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Classical 101

Have You Met Henry Hess?

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This past weekend I went to my first ComFest.

I was interested to read in last week's Columbus Alive that ComFest awards financial grants to arts projects in the community. The weekend festival in Goodale Park is but one facet of ComFest's works.

Among the recent recipients are the Vanderelli Room in Franklinton. Melissa Starker writes, "Director Alicia Jean Vanderelli and artist-in-residence Walter Herman have used the gift to create an intensive two week workshop for young artists with autism, which kicked off in the art space this week."

Henry Hess, 16,  is a young man on the autism spectrum who may not speak much, but he makes phenomenal art. I first met Henry last year when some of his work was shown at the McCoy Arts Center in New Albany, during a New Albany Symphony performance.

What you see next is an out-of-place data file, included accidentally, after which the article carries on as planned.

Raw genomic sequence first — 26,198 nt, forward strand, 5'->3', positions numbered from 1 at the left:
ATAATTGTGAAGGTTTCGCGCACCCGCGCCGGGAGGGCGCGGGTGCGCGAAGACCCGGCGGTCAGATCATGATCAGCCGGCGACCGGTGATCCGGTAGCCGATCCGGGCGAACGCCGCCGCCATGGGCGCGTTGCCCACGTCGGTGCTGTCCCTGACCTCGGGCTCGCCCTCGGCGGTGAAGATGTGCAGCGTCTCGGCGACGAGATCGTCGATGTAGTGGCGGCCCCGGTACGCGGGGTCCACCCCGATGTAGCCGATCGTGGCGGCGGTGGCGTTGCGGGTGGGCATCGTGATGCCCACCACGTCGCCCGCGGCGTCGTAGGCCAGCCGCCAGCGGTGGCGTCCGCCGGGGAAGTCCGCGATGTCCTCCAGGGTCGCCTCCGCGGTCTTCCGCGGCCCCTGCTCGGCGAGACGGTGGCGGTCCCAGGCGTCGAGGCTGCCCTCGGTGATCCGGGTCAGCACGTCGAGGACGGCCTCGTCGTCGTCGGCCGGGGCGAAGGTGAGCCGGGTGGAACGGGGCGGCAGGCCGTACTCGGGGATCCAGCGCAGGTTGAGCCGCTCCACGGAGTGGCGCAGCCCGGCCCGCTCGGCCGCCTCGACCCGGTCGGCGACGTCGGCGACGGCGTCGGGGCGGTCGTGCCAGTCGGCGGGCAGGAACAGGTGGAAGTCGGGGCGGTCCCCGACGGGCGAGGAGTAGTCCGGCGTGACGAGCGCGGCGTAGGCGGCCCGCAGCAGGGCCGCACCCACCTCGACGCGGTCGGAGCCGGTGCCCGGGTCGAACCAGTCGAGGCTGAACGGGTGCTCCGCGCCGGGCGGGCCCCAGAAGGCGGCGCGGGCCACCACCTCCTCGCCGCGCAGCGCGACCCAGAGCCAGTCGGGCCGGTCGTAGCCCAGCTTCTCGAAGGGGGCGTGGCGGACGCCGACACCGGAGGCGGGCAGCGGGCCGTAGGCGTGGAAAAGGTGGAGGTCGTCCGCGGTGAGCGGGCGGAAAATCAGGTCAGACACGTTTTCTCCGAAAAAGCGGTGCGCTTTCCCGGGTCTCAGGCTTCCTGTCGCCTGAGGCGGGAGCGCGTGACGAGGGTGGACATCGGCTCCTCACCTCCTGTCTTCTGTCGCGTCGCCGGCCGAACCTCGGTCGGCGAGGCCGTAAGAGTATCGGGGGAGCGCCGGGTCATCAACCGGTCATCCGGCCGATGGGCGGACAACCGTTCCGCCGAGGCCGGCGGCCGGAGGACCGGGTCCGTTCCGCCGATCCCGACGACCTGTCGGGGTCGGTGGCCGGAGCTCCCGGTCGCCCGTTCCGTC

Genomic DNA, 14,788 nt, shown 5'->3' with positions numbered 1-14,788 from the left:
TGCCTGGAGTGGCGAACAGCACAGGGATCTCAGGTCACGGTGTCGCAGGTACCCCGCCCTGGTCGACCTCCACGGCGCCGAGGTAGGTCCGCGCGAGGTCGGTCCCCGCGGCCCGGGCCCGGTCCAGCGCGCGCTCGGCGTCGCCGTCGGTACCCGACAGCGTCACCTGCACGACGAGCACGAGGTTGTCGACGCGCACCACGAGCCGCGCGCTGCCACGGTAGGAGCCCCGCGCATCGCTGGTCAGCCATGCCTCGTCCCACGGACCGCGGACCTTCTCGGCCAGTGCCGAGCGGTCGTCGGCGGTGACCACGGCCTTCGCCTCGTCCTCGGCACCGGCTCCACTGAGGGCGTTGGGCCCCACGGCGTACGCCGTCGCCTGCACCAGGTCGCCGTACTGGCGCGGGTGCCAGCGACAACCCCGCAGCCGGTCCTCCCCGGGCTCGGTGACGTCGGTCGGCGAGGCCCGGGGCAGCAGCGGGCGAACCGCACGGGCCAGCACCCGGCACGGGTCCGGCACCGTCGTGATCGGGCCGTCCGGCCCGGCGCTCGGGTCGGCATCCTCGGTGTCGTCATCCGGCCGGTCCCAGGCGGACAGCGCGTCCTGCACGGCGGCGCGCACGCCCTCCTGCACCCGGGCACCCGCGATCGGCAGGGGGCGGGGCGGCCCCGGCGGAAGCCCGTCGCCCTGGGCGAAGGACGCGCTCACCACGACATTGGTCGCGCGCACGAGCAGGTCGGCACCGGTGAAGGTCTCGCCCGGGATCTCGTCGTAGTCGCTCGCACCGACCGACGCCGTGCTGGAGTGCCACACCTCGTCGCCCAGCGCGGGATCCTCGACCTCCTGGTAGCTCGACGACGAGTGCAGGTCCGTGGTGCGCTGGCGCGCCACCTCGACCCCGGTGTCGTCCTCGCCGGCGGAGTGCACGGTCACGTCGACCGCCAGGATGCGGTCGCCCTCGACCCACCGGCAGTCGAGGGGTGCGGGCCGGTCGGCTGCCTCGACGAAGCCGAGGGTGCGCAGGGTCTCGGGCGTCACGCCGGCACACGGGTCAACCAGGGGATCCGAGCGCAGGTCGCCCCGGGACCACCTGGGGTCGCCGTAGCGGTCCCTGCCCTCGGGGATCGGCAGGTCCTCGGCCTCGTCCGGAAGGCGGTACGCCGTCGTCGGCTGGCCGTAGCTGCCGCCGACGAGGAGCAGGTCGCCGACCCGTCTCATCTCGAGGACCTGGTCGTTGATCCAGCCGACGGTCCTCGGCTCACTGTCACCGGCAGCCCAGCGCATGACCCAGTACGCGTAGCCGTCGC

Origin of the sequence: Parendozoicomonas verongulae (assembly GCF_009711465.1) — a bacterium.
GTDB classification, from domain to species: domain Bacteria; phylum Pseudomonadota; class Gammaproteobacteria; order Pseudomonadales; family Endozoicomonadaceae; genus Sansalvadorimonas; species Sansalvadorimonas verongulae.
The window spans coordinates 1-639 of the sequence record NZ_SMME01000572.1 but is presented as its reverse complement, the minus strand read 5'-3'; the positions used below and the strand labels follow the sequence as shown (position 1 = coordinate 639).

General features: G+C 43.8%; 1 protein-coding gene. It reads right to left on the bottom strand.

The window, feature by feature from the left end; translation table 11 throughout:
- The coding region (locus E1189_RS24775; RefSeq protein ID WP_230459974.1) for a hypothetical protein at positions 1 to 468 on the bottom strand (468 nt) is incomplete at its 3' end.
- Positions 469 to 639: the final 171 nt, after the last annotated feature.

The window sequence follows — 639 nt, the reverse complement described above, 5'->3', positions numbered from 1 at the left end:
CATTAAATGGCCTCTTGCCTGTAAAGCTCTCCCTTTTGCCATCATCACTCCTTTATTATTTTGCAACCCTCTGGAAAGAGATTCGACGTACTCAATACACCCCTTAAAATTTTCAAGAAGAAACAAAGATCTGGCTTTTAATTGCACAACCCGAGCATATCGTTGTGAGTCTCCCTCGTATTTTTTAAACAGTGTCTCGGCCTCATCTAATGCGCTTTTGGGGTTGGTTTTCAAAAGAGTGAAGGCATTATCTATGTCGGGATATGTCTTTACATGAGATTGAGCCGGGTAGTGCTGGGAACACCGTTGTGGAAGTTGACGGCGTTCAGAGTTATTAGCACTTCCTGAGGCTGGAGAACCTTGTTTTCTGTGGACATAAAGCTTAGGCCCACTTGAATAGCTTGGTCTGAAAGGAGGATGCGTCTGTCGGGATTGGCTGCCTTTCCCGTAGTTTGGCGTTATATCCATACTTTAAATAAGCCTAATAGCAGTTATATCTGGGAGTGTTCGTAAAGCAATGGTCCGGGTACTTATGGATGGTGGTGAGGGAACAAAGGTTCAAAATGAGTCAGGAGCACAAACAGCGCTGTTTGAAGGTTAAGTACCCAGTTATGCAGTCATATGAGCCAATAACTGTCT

Henry's work was chosen to represent NASO in art.  He came on stage to be introduced to the VERY enthusiastic audience by yours truly. Just to see Henry is to love him, bow tie and trademark pork pie hat and colorful drawings filled with the light he has in his eyes.

I've served on a few panels with Henry's mom, Amy Hess, who is program director for the Center for Autism Services and Transition at OSU Medical Center in Hilliard. Henry's parents got him studio space at 400 Rich Street. That's where Jean and Walter met and began to mentor Henry. Henry's talent is now inspiring others on the autism spectrum to pursue their own creativity, under the aegis of Alicia Jean Vanderelli and Walter Hermann. 

Henry's work has already been shown in New York. His talent has secured his future. Vanderelli and Hermann had the know how to recognize and nurture such talent. ComFest and the New Albany Symphony made further exposure of Henry's gifts possible. The arts in Columbus continue to collaborate, teach, nurture and reach new audiences.